Race Bulletin #19 – Ecclestone & Merlin Interviews, Sunrise Finishes

Mid-week updates and interviews

Wednesday Sunrise Welcomes Bermuda-Bound Racers

The fleet came in quickly on Wednesday, with the media team covering both ends of the starting line. By John Burnham

The majority of the 2018 Newport Bermuda Fleet crossed the St. David’s Lighthouse finish line either just before or after sunrise on Wednesday, June 20. Between 0400 and 0500 local time, the finish-line team stationed at St. David’s Lighthouse logged 38 finishers. Nearly the entire fleet of 168 boats were expected to finish by the end of the day and the race scoreboard rapidly became populated with provisional winners. Read more.

Before dawn on Wednesday, dozens of boats cut silhouettes like this one as they beat to the finish at St. David’s Lighthouse. Adventures of a Sailor Girl photo

Tuesday Tracker Update and Blogs from the Boats

Several boats finished late Tuesday afternoon, including the first boats in the St. David’s Lighthouse Division—Merlin, Kodiak, and Temptation – Oakcliff.

The boats in the second half of the Gibbs Hill Lighthouse Division Class 15 began to finish after a long wait on Tuesday, led by Privateer, Scott Innes-Jones’ Cookson 50, and Young American – Gambler, the Reichel/Pugh 63 sailed by Young American Sailing Academy. Keeping pace with this group were the first three boats in St. David’s Lighthouse Division: Merlin, the custom Bill Lee sled owned by Chip Merlin, Kodiak, Llwyd Ecclestone’s Reichel/Pugh 66, and Temptation – Oakcliff, a Ker 50 skippered by Arthur Santry. The first Open Division boat, the experimental design Maverick, also finished, and very likely won the competition, as well, for the most Tweets achieved for the race. Read more.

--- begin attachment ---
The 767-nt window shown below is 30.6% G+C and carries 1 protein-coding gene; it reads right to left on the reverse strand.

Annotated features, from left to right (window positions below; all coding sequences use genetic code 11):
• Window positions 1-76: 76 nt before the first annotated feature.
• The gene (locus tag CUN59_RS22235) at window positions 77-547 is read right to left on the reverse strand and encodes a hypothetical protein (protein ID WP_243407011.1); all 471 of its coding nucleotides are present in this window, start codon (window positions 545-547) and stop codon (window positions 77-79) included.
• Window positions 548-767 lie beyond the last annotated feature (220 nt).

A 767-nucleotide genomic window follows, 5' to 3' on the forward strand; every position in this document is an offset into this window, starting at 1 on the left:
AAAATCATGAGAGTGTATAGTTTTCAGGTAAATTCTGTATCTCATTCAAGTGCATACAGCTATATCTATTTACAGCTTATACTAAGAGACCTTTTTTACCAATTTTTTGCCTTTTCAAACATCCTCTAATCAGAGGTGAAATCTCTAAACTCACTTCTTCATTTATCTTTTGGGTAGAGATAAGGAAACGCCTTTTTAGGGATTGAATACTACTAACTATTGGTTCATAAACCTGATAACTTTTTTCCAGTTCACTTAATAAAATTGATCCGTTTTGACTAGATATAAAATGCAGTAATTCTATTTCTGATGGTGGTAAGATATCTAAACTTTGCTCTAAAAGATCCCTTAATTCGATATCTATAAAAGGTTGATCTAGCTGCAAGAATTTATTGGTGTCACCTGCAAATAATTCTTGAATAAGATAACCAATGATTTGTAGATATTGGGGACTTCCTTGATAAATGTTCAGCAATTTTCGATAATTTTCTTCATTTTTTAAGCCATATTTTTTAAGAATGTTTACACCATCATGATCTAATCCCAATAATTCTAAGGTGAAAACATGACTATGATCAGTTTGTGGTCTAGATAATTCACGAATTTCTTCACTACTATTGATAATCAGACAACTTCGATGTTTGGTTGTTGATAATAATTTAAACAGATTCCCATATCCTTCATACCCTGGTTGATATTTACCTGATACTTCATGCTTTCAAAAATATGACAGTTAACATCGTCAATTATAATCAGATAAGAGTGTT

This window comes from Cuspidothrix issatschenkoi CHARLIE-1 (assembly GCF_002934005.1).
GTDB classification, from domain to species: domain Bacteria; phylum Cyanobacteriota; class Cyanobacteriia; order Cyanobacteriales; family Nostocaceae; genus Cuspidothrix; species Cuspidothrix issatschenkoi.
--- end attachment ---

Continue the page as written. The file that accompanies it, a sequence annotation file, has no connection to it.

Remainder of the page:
Dockside Interview: Llwyd Ecclestone, Kodiak

Dockside Interview: Chip Merlin, Merlin


The Race Committee on Station at St. David’s Lighthouse

Finish line at St. Davids Lighthouse

Standing rotating watches, the finish-line committee members record times of the boats arriving just offshore of the lighthouse. John Burnham photo

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